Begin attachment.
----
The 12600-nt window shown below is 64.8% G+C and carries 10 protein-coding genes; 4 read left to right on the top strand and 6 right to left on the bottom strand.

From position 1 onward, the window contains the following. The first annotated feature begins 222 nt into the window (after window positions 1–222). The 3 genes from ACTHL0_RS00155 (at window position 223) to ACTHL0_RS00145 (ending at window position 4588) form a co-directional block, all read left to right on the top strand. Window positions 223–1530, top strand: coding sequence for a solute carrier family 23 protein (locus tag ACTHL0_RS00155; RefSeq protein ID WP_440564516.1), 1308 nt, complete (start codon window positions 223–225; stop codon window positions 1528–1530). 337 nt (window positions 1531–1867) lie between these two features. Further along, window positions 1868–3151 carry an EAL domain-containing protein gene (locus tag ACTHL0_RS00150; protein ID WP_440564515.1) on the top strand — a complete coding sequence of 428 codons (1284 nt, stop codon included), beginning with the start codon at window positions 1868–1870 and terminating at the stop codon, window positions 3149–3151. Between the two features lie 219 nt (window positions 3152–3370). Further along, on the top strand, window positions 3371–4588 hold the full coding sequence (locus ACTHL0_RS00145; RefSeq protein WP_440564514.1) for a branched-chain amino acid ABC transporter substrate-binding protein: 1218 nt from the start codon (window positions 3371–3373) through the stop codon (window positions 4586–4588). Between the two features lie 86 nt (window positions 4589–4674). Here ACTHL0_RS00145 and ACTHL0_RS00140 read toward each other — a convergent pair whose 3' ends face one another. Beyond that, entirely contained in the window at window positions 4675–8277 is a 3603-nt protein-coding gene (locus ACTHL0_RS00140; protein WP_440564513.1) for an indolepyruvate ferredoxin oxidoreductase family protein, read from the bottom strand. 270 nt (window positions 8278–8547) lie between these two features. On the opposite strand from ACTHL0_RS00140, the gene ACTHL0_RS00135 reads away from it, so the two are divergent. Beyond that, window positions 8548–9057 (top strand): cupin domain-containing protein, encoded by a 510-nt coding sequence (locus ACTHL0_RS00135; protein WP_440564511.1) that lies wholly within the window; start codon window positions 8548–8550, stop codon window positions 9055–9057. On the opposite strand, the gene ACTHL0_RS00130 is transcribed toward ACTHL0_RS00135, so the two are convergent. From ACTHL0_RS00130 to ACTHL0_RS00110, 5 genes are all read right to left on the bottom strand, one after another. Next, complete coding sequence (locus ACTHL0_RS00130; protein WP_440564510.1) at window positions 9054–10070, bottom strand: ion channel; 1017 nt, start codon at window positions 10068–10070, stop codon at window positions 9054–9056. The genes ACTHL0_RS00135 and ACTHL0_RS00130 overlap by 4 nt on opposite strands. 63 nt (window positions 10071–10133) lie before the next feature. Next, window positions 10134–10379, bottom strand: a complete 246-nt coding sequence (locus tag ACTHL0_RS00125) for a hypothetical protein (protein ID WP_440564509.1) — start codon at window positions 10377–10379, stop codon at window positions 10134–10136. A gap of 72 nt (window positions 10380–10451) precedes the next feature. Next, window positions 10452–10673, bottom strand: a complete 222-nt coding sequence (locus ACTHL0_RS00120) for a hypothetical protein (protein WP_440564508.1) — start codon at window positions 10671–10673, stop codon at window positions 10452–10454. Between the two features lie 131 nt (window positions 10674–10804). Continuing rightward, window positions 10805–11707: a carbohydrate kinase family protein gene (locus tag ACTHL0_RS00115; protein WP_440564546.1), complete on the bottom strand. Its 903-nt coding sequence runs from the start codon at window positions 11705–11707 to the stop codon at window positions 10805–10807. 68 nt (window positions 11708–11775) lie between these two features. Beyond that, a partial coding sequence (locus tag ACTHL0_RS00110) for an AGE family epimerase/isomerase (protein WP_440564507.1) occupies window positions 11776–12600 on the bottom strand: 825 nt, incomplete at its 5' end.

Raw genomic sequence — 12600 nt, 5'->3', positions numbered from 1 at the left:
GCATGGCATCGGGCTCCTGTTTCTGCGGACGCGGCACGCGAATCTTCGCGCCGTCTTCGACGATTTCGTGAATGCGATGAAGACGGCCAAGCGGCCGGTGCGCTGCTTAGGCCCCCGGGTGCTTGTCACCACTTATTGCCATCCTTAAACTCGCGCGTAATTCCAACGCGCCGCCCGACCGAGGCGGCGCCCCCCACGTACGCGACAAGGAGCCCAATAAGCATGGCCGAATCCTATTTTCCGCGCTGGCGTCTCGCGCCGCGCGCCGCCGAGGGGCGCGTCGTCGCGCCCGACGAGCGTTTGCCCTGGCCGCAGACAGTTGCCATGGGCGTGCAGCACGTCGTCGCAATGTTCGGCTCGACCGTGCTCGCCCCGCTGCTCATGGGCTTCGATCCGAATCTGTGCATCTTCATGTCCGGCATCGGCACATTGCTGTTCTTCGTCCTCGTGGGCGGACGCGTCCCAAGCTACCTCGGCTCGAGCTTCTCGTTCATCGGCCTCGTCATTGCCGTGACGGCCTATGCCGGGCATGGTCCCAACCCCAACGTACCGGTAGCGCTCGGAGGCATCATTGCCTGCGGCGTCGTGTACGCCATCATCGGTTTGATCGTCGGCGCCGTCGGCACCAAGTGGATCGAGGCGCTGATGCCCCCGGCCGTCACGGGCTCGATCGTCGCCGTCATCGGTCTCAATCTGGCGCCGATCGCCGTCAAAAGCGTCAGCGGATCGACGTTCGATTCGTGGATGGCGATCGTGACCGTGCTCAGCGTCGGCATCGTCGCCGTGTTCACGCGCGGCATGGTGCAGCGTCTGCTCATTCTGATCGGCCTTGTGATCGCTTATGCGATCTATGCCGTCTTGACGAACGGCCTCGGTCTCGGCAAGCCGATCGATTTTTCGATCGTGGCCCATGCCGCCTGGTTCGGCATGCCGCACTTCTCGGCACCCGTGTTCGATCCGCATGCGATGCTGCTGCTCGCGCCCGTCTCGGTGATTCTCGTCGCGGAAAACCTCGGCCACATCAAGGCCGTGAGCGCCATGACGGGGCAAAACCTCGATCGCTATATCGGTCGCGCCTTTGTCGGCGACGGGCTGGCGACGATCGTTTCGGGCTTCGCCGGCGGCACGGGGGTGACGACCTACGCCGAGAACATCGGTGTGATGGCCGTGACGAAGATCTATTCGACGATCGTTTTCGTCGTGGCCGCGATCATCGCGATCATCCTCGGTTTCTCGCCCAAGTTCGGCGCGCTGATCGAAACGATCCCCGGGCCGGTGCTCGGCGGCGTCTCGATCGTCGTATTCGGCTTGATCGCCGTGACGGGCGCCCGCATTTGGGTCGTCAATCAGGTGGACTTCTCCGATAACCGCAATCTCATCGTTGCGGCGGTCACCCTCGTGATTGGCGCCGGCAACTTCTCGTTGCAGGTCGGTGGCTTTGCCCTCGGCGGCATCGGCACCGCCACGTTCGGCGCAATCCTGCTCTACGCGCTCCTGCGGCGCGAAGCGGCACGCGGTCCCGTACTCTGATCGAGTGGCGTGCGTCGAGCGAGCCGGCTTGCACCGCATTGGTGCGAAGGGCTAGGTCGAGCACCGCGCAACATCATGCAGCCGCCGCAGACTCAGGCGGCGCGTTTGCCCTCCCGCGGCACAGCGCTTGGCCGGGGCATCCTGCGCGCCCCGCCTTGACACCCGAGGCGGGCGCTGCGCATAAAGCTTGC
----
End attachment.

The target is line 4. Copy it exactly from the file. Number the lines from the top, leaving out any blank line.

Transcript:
GCATGGCATCGGGCTCCTGTTTCTGCGGACGCGGCACGCGAATCTTCGCGCCGTCTTCGACGATTTCGTGAATGCGATGAAGACGGCCAAGCGGCCGGTGCGCTGCTTAGGCCCCCGGGTGCTTGTCACCACTTATTGCCATCCTTAAACTCGCGCGTAATTCCAACGCGCCGCCCGACCGAGGCGGCGCCCCCCACGTACGCGACAAGGAGCCCAATAAGCATGGCCGAATCCTATTTTCCGCGCTGGCGTCTCGCGCCGCGCGCCGCCGAGGGGCGCGTCGTCGCGCCCGACGAGCGTTTGCCCTGGCCGCAGACAGTTGCCATGGGCGTGCAGCACGTCGTCGCAATGTTCGGCTCGACCGTGCTCGCCCCGCTGCTCATGGGCTTCGATCCGAATCTGTGCATCTTCATGTCCGGCATCGGCACATTGCTGTTCTTCGTCCTCGTGGGCGGACGCGTCCCAAGCTACCTCGGCTCGAGCTTCTCGTTCATCGGCCTCGTCATTGCCGTGACGGCCTATGCCGGGCATGGTCCCAACCCCAACGTACCGGTAGCGCTCGGAGGCATCATTGCCTGCGGCGTCGTGTACGCCATCATCGGTTTGATCGTCGGCGCCGTCGGCACCAAGTGGATCGAGGCGCTGATGCCCCCGGCCGTCACGGGCTCGATCGTCGCCGTCATCGGTCTCAATCTGGCGCCGATCGCCGTCAAAAGCGTCAGCGGATCGACGTTCGATTCGTGGATGGCGATCGTGACCGTGCTCAGCGTCGGCATCGTCGCCGTGTTCACGCGCGGCATGGTGCAGCGTCTGCTCATTCTGATCGGCCTTGTGATCGCTTATGCGATCTATGCCGTCTTGACGAACGGCCTCGGTCTCGGCAAGCCGATCGATTTTTCGATCGTGGCCCATGCCGCCTGGTTCGGCATGCCGCACTTCTCGGCACCCGTGTTCGATCCGCATGCGATGCTGCTGCTCGCGCCCGTCTCGGTGATTCTCGTCGCGGAAAACCTCGGCCACATCAAGGCCGTGAGCGCCATGACGGGGCAAAACCTCGATCGCTATATCGGTCGCGCCTTTGTCGGCGACGGGCTGGCGACGATCGTTTCGGGCTTCGCCGGCGGCACGGGGGTGACGACCTACGCCGAGAACATCGGTGTGATGGCCGTGACGAAGATCTATTCGACGATCGTTTTCGTCGTGGCCGCGATCATCGCGATCATCCTCGGTTTCTCGCCCAAGTTCGGCGCGCTGATCGAAACGATCCCCGGGCCGGTGCTCGGCGGCGTCTCGATCGTCGTATTCGGCTTGATCGCCGTGACGGGCGCCCGCATTTGGGTCGTCAATCAGGTGGACTTCTCCGATAACCGCAATCTCATCGTTGCGGCGGTCACCCTCGTGATTGGCGCCGGCAACTTCTCGTTGCAGGTCGGTGGCTTTGCCCTCGGCGGCATCGGCACCGCCACGTTCGGCGCAATCCTGCTCTACGCGCTCCTGCGGCGCGAAGCGGCACGCGGTCCCGTACTCTGATCGAGTGGCGTGCGTCGAGCGAGCCGGCTTGCACCGCATTGGTGCGAAGGGCTAGGTCGAGCACCGCGCAACATCATGCAGCCGCCGCAGACTCAGGCGGCGCGTTTGCCCTCCCGCGGCACAGCGCTTGGCCGGGGCATCCTGCGCGCCCCGCCTTGACACCCGAGGCGGGCGCTGCGCATAAAGCTTGC